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To End All Wars, by Adam Hochschild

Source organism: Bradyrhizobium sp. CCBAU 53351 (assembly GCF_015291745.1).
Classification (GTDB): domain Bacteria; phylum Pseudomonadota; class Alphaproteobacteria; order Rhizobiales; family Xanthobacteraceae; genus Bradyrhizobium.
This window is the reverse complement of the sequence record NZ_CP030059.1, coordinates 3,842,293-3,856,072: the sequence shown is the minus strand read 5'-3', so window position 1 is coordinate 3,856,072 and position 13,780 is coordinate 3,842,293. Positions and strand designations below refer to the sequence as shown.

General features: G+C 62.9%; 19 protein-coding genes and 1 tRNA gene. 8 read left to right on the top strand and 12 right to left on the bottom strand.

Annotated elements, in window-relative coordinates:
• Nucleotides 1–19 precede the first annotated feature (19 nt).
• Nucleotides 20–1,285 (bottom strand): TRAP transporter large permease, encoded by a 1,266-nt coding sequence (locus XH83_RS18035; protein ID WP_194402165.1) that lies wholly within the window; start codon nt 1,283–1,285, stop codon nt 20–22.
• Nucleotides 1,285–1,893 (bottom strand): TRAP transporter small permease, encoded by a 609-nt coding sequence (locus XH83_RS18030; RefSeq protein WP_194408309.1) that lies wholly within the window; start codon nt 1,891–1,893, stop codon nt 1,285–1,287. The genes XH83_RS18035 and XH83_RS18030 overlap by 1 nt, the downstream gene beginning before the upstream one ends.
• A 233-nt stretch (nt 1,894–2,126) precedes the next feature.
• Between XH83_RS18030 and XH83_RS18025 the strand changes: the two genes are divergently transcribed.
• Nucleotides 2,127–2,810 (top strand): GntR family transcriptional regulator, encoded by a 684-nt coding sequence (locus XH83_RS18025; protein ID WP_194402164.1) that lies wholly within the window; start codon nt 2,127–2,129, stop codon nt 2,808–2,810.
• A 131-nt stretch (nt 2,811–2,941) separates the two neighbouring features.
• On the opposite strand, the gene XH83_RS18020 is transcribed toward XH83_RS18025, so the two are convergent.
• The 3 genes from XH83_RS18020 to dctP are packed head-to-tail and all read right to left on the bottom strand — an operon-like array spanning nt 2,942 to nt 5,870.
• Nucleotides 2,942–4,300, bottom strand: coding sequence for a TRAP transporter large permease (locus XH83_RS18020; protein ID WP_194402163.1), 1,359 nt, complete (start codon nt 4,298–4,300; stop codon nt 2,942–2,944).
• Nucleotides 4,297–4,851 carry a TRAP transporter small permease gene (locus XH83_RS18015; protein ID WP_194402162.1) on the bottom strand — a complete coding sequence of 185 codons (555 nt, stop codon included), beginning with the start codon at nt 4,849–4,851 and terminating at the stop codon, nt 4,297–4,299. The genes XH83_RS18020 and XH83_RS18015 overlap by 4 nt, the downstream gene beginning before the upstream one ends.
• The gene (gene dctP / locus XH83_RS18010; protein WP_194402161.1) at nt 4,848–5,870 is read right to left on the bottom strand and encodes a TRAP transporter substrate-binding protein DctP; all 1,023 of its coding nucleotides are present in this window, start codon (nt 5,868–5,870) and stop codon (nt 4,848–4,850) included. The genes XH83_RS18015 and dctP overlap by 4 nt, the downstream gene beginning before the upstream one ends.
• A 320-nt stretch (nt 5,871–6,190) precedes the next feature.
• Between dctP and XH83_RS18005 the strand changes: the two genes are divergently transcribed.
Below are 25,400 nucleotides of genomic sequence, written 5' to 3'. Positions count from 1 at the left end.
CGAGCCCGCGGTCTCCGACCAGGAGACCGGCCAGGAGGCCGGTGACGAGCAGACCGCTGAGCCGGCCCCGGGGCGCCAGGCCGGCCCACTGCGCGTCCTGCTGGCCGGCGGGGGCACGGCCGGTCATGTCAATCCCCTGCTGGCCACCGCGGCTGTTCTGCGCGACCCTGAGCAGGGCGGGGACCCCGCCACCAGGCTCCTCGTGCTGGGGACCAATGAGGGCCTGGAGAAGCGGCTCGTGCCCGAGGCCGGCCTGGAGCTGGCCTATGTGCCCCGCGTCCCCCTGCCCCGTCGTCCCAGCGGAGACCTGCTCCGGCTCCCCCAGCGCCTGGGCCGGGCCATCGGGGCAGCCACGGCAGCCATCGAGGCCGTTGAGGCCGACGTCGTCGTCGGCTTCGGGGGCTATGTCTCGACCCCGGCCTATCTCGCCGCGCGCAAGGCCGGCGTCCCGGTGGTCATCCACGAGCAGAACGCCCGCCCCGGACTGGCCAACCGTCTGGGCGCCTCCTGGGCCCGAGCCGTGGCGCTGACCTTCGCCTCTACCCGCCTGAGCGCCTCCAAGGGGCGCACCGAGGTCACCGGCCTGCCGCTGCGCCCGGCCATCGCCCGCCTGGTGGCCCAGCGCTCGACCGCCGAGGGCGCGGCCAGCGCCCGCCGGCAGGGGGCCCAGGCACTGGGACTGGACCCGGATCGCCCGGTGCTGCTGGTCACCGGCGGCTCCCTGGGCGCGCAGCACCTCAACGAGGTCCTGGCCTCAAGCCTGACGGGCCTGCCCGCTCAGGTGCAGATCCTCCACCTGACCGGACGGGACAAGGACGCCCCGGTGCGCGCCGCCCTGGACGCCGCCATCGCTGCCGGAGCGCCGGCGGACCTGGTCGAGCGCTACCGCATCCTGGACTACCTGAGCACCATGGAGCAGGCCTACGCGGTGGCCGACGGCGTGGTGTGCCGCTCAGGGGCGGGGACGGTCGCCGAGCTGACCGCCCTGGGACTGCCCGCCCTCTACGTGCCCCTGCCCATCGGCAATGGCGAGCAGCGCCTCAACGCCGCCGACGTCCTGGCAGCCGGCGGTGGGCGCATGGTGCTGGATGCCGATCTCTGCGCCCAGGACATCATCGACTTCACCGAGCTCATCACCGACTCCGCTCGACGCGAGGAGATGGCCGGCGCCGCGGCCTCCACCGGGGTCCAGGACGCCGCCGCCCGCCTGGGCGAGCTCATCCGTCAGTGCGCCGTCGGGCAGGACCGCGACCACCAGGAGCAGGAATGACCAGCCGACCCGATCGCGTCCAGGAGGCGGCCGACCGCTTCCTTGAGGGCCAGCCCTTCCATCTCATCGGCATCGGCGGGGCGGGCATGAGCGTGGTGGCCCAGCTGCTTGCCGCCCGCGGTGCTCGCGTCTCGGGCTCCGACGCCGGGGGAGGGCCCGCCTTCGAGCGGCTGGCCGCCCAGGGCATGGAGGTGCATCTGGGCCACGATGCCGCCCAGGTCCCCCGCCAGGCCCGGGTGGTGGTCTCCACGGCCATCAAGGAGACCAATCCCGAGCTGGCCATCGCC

World War I was the war that was supposed to end all wars, but as we now know it set in motion other wars, including World War II. Hochschild's account of the First World War, told from the perspective of Britain, does what few others have done: through very engaging narrative he weaves the alternative stories of radical socialists, internationalists and pacifists who opposed the war, which cost some of them their lives. One character stands out among the antiwar activists because he already had great intellectual stature in the country--Bertrand Russell, noted agnostic philosopher, mathematician and author of Why I Am Not a Christian. In a book he apparently ghostwrote for another prominent antiwar activist, he comments on conscientious objectors with great irony: "They believe . . . that hatred can be overcome by love, a view which appears to derive support from a somewhat hasty reading of the Sermon on the Mount."

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